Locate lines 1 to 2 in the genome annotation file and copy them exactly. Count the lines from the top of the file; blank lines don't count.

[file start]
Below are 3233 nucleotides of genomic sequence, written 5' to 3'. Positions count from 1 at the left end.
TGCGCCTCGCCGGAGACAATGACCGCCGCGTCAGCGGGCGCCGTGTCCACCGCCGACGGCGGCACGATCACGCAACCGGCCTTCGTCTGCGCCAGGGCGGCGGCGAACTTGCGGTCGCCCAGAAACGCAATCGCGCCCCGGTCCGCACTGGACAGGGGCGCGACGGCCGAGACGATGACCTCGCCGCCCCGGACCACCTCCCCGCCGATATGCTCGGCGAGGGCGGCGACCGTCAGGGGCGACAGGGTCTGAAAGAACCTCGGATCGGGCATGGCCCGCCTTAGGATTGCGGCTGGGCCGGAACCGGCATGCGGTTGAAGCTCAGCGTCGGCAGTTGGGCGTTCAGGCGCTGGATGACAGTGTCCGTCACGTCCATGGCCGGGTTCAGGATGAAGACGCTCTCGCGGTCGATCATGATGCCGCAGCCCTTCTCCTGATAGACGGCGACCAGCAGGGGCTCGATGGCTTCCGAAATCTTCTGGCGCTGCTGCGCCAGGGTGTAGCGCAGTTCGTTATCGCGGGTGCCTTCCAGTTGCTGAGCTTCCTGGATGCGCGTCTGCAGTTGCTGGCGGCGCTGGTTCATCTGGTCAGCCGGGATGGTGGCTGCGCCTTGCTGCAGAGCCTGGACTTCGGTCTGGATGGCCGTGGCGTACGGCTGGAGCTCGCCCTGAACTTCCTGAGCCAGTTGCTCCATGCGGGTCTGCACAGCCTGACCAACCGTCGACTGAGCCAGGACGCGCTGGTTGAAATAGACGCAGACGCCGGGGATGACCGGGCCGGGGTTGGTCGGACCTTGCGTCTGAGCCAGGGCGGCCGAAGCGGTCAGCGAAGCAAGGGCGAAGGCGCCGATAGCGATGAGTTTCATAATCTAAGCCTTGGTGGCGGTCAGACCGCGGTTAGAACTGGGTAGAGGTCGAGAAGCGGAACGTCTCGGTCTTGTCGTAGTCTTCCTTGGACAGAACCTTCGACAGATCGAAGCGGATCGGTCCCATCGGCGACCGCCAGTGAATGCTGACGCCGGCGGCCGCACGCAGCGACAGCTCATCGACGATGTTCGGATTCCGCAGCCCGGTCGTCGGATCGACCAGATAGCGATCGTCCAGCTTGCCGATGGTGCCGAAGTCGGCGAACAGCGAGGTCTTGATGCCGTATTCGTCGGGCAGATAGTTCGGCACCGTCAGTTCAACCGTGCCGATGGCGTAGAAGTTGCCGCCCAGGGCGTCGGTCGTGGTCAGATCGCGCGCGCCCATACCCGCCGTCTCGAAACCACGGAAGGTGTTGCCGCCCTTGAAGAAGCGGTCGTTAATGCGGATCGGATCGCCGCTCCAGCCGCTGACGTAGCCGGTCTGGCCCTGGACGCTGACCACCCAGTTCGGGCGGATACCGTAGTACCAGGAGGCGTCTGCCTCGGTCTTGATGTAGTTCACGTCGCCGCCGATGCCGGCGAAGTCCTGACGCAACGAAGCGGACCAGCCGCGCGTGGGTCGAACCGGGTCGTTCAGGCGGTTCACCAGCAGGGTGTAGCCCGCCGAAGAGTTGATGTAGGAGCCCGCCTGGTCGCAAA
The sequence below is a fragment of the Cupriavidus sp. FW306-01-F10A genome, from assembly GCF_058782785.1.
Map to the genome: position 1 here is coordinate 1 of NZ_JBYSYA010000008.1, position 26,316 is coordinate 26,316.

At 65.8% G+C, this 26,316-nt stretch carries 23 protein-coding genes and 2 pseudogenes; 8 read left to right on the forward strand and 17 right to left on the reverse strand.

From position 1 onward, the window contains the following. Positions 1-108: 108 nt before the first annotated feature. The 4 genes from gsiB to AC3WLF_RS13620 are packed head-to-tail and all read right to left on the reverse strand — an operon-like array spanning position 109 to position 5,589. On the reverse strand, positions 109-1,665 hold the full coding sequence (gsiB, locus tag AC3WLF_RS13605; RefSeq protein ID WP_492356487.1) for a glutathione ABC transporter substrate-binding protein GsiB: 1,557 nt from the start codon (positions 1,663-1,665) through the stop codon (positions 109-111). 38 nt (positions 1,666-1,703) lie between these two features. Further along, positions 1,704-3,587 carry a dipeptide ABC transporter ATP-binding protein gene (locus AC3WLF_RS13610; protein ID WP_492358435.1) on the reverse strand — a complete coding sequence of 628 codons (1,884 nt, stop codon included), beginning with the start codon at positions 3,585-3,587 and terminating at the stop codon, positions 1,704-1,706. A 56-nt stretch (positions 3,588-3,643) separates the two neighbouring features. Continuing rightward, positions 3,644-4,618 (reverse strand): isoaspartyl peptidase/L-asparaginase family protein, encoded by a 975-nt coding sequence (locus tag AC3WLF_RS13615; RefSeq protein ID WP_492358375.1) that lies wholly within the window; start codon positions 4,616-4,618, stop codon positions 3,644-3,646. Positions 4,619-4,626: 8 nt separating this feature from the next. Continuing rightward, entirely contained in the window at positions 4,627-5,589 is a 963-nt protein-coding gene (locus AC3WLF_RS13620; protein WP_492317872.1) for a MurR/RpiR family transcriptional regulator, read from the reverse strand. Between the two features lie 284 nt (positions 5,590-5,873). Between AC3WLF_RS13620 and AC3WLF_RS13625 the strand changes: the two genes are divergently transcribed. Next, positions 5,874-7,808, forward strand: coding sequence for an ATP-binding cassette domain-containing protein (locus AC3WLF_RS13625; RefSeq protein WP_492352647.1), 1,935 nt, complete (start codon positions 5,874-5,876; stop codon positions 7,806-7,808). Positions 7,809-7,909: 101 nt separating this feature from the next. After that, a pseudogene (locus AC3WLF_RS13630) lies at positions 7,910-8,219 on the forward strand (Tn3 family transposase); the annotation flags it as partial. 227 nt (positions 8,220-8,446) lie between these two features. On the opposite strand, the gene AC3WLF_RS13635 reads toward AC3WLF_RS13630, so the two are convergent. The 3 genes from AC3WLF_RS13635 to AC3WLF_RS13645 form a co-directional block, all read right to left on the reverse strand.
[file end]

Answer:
Below are 3233 nucleotides of genomic sequence, written 5' to 3'. Positions count from 1 at the left end.
TGCGCCTCGCCGGAGACAATGACCGCCGCGTCAGCGGGCGCCGTGTCCACCGCCGACGGCGGCACGATCACGCAACCGGCCTTCGTCTGCGCCAGGGCGGCGGCGAACTTGCGGTCGCCCAGAAACGCAATCGCGCCCCGGTCCGCACTGGACAGGGGCGCGACGGCCGAGACGATGACCTCGCCGCCCCGGACCACCTCCCCGCCGATATGCTCGGCGAGGGCGGCGACCGTCAGGGGCGACAGGGTCTGAAAGAACCTCGGATCGGGCATGGCCCGCCTTAGGATTGCGGCTGGGCCGGAACCGGCATGCGGTTGAAGCTCAGCGTCGGCAGTTGGGCGTTCAGGCGCTGGATGACAGTGTCCGTCACGTCCATGGCCGGGTTCAGGATGAAGACGCTCTCGCGGTCGATCATGATGCCGCAGCCCTTCTCCTGATAGACGGCGACCAGCAGGGGCTCGATGGCTTCCGAAATCTTCTGGCGCTGCTGCGCCAGGGTGTAGCGCAGTTCGTTATCGCGGGTGCCTTCCAGTTGCTGAGCTTCCTGGATGCGCGTCTGCAGTTGCTGGCGGCGCTGGTTCATCTGGTCAGCCGGGATGGTGGCTGCGCCTTGCTGCAGAGCCTGGACTTCGGTCTGGATGGCCGTGGCGTACGGCTGGAGCTCGCCCTGAACTTCCTGAGCCAGTTGCTCCATGCGGGTCTGCACAGCCTGACCAACCGTCGACTGAGCCAGGACGCGCTGGTTGAAATAGACGCAGACGCCGGGGATGACCGGGCCGGGGTTGGTCGGACCTTGCGTCTGAGCCAGGGCGGCCGAAGCGGTCAGCGAAGCAAGGGCGAAGGCGCCGATAGCGATGAGTTTCATAATCTAAGCCTTGGTGGCGGTCAGACCGCGGTTAGAACTGGGTAGAGGTCGAGAAGCGGAACGTCTCGGTCTTGTCGTAGTCTTCCTTGGACAGAACCTTCGACAGATCGAAGCGGATCGGTCCCATCGGCGACCGCCAGTGAATGCTGACGCCGGCGGCCGCACGCAGCGACAGCTCATCGACGATGTTCGGATTCCGCAGCCCGGTCGTCGGATCGACCAGATAGCGATCGTCCAGCTTGCCGATGGTGCCGAAGTCGGCGAACAGCGAGGTCTTGATGCCGTATTCGTCGGGCAGATAGTTCGGCACCGTCAGTTCAACCGTGCCGATGGCGTAGAAGTTGCCGCCCAGGGCGTCGGTCGTGGTCAGATCGCGCGCGCCCATACCCGCCGTCTCGAAACCACGGAAGGTGTTGCCGCCCTTGAAGAAGCGGTCGTTAATGCGGATCGGATCGCCGCTCCAGCCGCTGACGTAGCCGGTCTGGCCCTGGACGCTGACCACCCAGTTCGGGCGGATACCGTAGTACCAGGAGGCGTCTGCCTCGGTCTTGATGTAGTTCACGTCGCCGCCGATGCCGGCGAAGTCCTGACGCAACGAAGCGGACCAGCCGCGCGTGGGTCGAACCGGGTCGTTCAGGCGGTTCACCAGCAGGGTGTAGCCCGCCGAAGAGTTGATGTAGGAGCCCGCCTGGTCGCAAA